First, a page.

International Transport:Problems and Outlook
By Makhsat Saktaganov, President of the Union of International Road Carriers (KazATO, Member of the International Transport Academy
President of Kazakhstan Nursultan Nazarbayev focused the Home and Foreign Policy Blueprint for 2004 on transport development, with international transport being one of the objectives. Eight years ago Kazakhstan acceded to four international and three European conventions regulating international road traffic and established the Union of International Road Carriers of Kazakhstan (KazATO).
Having joined the International Road Transport Union (IRTU), KazATO acceded to the TIR Convention in 1996. Over 1997–2002, international road traffic under the TIR procedure increased by 8.1 times, KazATO membership rose from 20 to 129, and the number of motor vehicles used for transportation increased by 7.5 times. The geography of international carriers’ activity has expanded to include all regions of Kazakhstan.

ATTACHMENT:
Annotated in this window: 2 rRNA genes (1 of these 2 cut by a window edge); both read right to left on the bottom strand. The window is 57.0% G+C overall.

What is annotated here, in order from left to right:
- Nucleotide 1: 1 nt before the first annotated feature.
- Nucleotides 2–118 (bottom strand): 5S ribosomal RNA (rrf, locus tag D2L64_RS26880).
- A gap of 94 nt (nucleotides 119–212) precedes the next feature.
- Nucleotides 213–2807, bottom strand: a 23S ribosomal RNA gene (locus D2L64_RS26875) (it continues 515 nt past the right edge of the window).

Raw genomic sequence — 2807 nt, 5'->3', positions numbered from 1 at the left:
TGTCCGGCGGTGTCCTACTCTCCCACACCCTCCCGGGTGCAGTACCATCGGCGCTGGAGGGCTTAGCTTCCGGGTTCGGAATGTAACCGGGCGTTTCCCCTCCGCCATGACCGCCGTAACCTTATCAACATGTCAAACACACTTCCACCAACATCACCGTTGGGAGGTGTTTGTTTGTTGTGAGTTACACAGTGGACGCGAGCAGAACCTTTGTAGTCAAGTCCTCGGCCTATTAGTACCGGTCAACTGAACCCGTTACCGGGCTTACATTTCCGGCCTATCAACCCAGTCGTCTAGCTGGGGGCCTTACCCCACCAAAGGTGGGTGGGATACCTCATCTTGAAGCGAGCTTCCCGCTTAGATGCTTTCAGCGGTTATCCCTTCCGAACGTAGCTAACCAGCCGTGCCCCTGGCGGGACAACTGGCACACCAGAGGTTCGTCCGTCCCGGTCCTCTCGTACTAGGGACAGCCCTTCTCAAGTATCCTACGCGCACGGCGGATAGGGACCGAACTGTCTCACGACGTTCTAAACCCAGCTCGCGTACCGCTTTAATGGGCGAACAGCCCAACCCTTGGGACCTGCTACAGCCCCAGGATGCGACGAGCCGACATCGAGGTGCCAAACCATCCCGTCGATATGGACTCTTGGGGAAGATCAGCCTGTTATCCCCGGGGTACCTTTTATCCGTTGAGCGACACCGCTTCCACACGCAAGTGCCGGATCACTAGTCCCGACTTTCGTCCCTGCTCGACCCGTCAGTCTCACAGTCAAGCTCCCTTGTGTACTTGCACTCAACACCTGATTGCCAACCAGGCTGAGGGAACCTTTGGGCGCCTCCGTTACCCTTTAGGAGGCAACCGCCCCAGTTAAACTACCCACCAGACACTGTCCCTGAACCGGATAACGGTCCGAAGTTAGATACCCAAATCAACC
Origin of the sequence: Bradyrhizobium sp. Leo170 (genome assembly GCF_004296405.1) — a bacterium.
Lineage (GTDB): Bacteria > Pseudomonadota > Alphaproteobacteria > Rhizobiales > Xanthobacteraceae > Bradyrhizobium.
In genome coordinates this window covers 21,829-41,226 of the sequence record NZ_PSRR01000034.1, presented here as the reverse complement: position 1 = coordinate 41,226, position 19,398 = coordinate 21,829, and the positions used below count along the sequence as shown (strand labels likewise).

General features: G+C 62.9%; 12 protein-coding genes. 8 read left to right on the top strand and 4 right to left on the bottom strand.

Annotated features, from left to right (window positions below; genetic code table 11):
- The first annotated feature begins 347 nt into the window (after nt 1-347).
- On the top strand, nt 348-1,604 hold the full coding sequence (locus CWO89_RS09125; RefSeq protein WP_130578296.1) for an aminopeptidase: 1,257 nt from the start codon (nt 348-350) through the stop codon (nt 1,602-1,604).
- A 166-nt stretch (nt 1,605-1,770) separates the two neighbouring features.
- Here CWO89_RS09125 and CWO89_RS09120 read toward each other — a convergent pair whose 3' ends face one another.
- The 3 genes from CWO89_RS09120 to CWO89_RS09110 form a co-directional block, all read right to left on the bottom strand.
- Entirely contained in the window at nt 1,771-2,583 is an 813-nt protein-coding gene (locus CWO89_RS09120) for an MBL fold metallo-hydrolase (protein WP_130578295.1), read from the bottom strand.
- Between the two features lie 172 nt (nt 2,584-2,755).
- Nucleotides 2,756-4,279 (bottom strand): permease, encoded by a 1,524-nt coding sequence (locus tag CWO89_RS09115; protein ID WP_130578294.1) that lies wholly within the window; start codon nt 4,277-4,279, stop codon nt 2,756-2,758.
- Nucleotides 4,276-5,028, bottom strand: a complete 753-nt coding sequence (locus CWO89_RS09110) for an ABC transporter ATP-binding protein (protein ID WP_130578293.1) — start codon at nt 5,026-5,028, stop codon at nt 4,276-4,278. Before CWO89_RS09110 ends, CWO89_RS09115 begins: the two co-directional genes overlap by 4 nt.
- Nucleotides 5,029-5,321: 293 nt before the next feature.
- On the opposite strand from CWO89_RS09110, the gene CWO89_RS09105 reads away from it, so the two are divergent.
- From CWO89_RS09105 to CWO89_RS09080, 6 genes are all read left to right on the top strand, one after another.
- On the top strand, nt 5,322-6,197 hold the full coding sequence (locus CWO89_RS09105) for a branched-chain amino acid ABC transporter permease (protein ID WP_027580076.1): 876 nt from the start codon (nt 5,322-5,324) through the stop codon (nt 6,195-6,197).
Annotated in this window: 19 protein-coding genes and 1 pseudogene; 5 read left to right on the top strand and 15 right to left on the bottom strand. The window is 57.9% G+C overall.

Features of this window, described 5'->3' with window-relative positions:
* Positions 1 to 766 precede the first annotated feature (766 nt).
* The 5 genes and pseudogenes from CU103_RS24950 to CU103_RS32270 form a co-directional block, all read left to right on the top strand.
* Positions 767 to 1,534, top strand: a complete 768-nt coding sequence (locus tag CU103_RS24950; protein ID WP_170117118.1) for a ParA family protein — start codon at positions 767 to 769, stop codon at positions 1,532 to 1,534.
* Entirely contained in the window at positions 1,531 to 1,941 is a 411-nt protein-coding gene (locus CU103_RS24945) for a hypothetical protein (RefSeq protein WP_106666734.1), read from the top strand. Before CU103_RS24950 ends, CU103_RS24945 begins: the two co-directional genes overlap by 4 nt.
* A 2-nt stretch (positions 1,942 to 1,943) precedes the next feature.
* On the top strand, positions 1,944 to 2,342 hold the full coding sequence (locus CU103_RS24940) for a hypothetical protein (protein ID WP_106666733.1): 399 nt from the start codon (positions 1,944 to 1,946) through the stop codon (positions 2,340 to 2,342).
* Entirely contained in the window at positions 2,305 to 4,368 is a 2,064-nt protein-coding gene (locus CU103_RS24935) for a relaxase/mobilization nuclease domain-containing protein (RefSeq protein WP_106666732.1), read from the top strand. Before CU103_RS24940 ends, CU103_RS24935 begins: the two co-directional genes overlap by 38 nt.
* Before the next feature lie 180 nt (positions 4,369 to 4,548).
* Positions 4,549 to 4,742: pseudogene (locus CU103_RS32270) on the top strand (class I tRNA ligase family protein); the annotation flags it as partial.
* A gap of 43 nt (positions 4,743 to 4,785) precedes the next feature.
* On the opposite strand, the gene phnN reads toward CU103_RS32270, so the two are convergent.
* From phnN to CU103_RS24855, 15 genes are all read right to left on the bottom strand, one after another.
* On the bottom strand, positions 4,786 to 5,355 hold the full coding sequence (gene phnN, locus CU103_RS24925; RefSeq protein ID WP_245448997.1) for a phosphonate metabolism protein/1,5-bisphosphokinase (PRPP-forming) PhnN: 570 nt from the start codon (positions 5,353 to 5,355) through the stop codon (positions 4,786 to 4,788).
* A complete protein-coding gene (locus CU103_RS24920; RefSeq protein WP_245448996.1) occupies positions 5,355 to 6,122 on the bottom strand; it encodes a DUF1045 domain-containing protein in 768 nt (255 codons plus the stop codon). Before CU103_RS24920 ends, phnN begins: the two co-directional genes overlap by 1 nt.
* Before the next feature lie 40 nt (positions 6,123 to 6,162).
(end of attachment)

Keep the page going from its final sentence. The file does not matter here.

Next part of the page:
Meanwhile, the international traffic market needs to be improved, since 60% of its capacity is still filled by foreign carriers.
The largest obstacle is the lack of bilateral intergovernmental agreements with Kazakhstan’s main trade partners, such as Great Britain, Austria, Slovenia and other European countries. As a result, domestic carriers cannot enter most of these states, while carriers based in these countries freely transport cargoes to and from Kazakhstan. The advantage of foreign operators undermines the national economy; therefore the situation must be counterbalanced.
Mostly, traffic is operated by carriers from third countries, such as Belarus, Russia, Ukraine and the Baltic countries, which transport over 100,000 tonnes of imported and exported cargoes a year.
Another problem is that most of Kazakhstan’s rivals are members of the European Conference of Ministers of Transport (ECMT), which grants multiple permits for transportation of cargoes and to which Kazakhstan has not yet acceded.
The relations with the Russian customs need to be harmonized so that numerous barriers, which hinder transit of cargoes along the main corridor East-West are eliminated.